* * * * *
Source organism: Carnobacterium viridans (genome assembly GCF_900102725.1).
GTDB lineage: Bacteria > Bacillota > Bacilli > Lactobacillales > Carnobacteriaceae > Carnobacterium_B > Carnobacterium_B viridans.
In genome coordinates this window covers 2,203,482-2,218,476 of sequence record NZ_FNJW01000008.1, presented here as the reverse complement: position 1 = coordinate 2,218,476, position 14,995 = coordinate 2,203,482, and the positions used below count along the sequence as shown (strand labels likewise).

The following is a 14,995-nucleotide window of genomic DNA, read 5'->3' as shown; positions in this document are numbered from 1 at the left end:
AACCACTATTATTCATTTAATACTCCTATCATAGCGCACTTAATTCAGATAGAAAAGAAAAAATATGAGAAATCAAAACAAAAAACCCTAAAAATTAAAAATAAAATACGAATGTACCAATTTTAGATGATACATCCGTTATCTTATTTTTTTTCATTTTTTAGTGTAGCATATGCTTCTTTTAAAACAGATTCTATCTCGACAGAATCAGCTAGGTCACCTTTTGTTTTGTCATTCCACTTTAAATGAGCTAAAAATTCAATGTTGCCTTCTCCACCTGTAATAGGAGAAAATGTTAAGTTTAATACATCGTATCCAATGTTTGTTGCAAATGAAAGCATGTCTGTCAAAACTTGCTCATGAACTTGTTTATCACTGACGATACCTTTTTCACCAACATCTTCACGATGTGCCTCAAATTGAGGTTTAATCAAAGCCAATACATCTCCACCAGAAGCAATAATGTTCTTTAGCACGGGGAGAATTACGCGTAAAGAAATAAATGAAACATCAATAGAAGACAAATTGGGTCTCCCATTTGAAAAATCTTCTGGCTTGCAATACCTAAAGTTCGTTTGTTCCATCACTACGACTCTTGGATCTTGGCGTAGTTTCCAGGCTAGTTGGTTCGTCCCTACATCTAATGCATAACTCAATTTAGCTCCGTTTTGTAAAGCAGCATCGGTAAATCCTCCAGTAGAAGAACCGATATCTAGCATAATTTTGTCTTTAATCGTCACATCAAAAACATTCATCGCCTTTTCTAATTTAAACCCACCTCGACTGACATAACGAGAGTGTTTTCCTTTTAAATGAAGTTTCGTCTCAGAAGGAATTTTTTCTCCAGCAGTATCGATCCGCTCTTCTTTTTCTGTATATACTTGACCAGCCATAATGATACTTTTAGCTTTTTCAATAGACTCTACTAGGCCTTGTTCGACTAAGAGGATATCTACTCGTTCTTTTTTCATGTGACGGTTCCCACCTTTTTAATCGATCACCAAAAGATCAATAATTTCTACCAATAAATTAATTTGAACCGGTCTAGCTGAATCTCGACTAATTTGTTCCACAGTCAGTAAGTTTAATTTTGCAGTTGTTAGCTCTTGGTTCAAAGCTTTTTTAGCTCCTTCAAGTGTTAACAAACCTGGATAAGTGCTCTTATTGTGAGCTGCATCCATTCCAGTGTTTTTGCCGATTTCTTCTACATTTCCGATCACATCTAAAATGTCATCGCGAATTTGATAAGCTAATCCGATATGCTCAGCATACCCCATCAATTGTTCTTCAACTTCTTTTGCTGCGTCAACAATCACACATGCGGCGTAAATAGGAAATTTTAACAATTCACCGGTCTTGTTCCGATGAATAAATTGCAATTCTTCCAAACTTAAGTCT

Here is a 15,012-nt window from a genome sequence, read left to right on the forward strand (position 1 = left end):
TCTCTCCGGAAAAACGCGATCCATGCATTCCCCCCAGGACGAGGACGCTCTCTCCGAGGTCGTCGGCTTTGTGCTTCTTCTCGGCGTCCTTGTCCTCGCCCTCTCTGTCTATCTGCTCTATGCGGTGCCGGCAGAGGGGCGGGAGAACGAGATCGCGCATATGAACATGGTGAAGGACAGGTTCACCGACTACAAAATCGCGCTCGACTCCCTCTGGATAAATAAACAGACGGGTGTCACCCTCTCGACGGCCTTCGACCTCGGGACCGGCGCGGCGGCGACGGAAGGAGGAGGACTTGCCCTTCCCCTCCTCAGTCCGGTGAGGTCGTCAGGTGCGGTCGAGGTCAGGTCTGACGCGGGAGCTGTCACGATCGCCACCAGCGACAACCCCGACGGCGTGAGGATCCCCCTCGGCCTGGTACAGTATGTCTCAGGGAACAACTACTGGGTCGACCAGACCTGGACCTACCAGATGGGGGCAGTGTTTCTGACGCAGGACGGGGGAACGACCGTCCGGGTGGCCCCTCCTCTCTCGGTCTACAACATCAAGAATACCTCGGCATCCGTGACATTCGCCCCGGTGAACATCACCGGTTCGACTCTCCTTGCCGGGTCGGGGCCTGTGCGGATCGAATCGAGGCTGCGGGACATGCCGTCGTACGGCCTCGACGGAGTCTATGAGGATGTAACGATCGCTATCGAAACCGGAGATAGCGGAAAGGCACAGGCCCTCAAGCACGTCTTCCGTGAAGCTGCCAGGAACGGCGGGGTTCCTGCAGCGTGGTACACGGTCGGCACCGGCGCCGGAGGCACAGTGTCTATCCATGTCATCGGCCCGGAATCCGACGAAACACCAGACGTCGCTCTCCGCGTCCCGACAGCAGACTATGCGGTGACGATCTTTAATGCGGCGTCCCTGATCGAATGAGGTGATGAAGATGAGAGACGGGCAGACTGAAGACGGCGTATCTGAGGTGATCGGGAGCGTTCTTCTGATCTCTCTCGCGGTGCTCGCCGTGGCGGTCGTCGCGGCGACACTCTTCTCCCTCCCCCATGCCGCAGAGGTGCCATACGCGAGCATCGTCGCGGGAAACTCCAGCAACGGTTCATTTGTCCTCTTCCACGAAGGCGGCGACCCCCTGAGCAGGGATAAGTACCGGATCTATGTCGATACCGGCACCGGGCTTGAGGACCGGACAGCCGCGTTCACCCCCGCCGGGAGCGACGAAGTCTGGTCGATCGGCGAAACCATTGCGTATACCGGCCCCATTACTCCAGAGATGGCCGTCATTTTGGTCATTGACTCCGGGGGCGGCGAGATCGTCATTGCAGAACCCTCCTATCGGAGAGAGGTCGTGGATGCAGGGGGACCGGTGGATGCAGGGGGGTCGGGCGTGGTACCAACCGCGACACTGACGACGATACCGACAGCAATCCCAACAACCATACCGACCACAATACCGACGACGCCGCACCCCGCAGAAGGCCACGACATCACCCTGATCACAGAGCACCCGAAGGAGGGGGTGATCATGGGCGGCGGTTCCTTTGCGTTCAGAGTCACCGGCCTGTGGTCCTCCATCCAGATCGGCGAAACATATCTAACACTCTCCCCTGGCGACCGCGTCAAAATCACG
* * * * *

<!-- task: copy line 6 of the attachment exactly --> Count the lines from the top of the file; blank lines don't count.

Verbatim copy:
Here is a 15,012-nt window from a genome sequence, read left to right on the forward strand (position 1 = left end):